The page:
The coupling 58 is shown in simplified form, comprising a pair of parallel washers or eyelets, connected by a rod, which sandwich one of the plates 52 and 54 therebetween and allow easy adjustment into the various slots 58. However, in actual practice, a more secure scheme would be employed, perhaps involving a washer extending against one side of the plate, a bolt to extend transversely through the slot, and a wing nut to fasten against the other side of the plate to fix the position of the coupling 58 within the slot.

FIG. 2 details the seat assembly 16, wherein a seat carrier 60 includes a pair of parallel seat mounting members 62 which are rigidly attached by a crossbar 64. The seat mounting members 62 each have a seat mounting member top 62T and a seat mounting member bottom 62B, wherein the crossbar 64 extends between the seat mounting members 62 near the seat mounting member top 62T. In addition, the seat mounting member bottoms 62B extend into the seat supports 14 where they are sized for close, slidable movement therein. Further, transverse bores 65 are present along the seat mounting members 62, and a matching bore 66 is located on each of the seat supports 14. The transverse bores 65 are selectively alignable with the matching bores 66, and then fastenable with a seat adjustment bolt 68 to fix the relative vertical position of the seat assembly 16.

The seat assembly 16 includes a seat 70, having a bottom 72, and a pair of parallel brackets 72 extending longitudinally along the bottom 72. The brackets 72 engage the seat mounting member top 62T and are fastened thereto by a long bolt 74 which extends through the brackets 72 and through a pair of the transverse bores 65 in the seat mounting members 62. The brackets 72 are positioned to still allow the seat 70 to pivot upwards, wherein the seat 70 extends substantially parallel to the seat mounting members 62 and to the seat supports 14.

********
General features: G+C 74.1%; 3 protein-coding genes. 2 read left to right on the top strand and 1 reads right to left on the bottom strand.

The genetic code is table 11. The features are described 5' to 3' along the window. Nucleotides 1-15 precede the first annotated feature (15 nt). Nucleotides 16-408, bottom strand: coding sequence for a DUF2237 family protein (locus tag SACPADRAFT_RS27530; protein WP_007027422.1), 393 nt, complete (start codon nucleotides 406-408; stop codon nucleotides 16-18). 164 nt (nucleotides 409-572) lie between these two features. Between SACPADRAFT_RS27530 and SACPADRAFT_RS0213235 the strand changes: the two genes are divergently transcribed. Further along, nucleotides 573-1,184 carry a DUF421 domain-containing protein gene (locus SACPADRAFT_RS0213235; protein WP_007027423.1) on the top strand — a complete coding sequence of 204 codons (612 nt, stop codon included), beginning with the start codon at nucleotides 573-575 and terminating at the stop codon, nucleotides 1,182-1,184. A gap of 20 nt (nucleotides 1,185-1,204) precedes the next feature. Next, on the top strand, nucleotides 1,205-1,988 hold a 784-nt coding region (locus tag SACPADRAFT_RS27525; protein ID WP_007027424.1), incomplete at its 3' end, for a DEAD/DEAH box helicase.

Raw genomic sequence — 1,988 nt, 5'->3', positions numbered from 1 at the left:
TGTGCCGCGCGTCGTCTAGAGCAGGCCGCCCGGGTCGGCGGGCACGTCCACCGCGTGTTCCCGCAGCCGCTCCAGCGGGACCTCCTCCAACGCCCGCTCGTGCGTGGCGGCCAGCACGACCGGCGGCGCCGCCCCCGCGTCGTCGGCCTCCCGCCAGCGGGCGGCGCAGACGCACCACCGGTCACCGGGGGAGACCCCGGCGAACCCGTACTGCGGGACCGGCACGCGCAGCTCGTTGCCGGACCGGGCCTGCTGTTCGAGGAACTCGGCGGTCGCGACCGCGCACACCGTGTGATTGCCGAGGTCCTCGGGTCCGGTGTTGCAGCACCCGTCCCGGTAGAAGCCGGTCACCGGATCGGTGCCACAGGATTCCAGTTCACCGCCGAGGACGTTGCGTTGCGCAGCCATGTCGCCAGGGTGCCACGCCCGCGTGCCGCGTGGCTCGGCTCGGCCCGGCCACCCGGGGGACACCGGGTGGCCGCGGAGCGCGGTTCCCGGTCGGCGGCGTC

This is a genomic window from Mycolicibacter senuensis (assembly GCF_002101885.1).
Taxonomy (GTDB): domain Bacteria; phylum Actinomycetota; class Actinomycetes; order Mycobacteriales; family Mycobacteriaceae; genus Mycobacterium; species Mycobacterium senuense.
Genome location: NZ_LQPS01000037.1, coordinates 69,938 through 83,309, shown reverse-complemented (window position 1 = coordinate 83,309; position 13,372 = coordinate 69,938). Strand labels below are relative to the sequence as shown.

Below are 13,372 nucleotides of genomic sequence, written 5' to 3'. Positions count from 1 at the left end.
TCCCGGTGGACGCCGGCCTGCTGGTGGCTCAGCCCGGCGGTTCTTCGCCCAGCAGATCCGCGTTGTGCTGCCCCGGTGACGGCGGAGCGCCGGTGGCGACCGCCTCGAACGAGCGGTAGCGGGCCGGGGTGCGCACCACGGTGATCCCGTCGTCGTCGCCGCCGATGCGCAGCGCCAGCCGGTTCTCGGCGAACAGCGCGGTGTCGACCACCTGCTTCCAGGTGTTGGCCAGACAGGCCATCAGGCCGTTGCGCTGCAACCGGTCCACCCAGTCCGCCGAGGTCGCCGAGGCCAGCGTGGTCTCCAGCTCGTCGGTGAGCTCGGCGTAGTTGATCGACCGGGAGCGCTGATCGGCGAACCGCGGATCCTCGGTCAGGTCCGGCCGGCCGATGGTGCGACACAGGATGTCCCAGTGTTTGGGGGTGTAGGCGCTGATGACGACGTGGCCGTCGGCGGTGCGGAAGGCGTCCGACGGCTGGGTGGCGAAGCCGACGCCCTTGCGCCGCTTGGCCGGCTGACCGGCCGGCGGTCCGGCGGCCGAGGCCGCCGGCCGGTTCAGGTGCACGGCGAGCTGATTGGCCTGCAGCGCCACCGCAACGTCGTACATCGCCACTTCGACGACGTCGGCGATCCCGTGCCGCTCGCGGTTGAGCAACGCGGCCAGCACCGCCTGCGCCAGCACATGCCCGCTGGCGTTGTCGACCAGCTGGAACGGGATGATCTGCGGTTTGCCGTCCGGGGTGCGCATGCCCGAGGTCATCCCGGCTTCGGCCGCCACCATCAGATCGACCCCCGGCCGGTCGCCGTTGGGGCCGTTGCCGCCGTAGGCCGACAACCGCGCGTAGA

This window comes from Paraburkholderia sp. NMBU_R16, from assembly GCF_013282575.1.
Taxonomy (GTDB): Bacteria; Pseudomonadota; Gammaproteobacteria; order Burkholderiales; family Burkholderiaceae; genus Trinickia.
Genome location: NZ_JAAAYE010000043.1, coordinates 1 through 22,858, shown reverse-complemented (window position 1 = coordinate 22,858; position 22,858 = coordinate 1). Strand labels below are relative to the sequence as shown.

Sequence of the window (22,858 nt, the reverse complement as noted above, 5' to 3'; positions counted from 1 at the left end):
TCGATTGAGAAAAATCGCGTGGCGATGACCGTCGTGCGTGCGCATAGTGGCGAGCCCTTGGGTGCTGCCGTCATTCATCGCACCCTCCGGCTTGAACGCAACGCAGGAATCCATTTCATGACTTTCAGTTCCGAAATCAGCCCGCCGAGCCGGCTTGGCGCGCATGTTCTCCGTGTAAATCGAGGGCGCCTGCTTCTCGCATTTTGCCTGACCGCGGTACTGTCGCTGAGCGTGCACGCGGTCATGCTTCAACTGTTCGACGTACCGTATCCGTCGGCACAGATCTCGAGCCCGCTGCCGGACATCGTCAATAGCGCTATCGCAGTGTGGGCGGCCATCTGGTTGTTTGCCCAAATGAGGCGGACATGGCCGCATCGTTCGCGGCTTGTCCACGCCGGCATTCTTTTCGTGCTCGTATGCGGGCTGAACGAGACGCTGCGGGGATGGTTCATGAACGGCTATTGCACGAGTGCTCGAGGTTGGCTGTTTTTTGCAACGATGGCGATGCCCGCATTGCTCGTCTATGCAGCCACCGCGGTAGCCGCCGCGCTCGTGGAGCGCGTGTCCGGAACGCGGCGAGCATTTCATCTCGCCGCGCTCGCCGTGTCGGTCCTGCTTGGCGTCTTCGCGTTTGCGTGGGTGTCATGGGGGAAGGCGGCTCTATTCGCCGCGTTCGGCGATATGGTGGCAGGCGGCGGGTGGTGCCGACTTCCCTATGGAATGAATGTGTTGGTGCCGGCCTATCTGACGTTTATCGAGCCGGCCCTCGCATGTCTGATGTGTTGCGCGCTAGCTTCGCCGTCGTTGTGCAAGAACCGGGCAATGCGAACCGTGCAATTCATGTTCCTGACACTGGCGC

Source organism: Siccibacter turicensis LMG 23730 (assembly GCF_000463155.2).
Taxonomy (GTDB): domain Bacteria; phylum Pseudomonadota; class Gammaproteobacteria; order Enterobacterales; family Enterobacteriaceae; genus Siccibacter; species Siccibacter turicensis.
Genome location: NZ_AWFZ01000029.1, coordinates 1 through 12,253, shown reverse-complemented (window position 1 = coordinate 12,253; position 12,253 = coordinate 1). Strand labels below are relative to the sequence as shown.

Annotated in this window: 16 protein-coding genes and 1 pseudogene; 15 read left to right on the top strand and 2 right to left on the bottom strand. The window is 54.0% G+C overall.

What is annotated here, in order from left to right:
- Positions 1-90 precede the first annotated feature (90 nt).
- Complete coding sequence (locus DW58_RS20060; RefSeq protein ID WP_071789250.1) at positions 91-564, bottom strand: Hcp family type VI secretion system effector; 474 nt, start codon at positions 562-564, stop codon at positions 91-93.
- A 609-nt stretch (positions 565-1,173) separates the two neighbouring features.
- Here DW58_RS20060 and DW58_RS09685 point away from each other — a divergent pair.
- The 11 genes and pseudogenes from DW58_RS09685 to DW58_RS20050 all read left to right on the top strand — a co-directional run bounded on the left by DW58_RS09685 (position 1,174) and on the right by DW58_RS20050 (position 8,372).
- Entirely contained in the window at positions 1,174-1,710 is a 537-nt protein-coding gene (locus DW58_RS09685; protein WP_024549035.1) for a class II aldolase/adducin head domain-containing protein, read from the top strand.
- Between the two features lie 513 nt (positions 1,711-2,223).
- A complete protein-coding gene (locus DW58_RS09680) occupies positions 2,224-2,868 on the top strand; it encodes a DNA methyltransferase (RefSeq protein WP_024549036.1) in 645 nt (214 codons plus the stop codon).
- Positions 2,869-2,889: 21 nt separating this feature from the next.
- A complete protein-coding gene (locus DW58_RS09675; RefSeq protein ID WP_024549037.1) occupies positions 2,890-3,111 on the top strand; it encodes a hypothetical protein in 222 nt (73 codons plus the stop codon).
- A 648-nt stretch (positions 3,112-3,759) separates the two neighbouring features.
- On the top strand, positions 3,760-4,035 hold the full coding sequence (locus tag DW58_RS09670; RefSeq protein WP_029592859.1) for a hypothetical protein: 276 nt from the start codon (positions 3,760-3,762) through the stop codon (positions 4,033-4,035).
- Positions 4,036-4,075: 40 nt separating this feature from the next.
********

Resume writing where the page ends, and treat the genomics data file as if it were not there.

Referring to FIG. 1 and FIG. 4, a strapping mechanism 80 is secured between each of the seat support bracing plates 54. The strapping mechanism 80 facilitates attachment to a tree 100. The strapping mechanism 80 may be a chain 82 having links 83, as illustrated, or may be a ratcheting strap, a chain and ratcheting strap combination, or any other device which is capable of securing to one of the seat supports 14, extending around the tree 100, and securing to the other of the seat supports 14. In the embodiment shown, where the chain 82 is employed, the seat support bracing plates 54 each have a downturned protuberance 84 which allows the chain 82 to be attached by extending through one of the links 83 of the chain. Upward tension on the chain 82, exerted by the tree 100 in response to the weight of and on the tree stand 10 keeps the chain 82 tightly against the downturned protuberance 84, and allows the chain 82 to support the weight of the tree stand 10 and the weight of the user.

Referring now to FIG. 4 and FIG. 5, various examples of the tree stand 10 in use are provided. In particular, FIG. 4 shows the tree stand 10 attached on a tree 100, wherein the tree 100 is leaning toward the stand 10. In this embodiment, the lower stanchions 42 are extended to meet the tree 100, and the upper stanchions 32 are in a somewhat retracted position. In addition, the bracing cables 50 are adjusted so that the platform 20 is substantially perpendicular to the seat supports 14. As a result of these adjustments, the platform 20 extends at a safe and comfortable horizontal angle.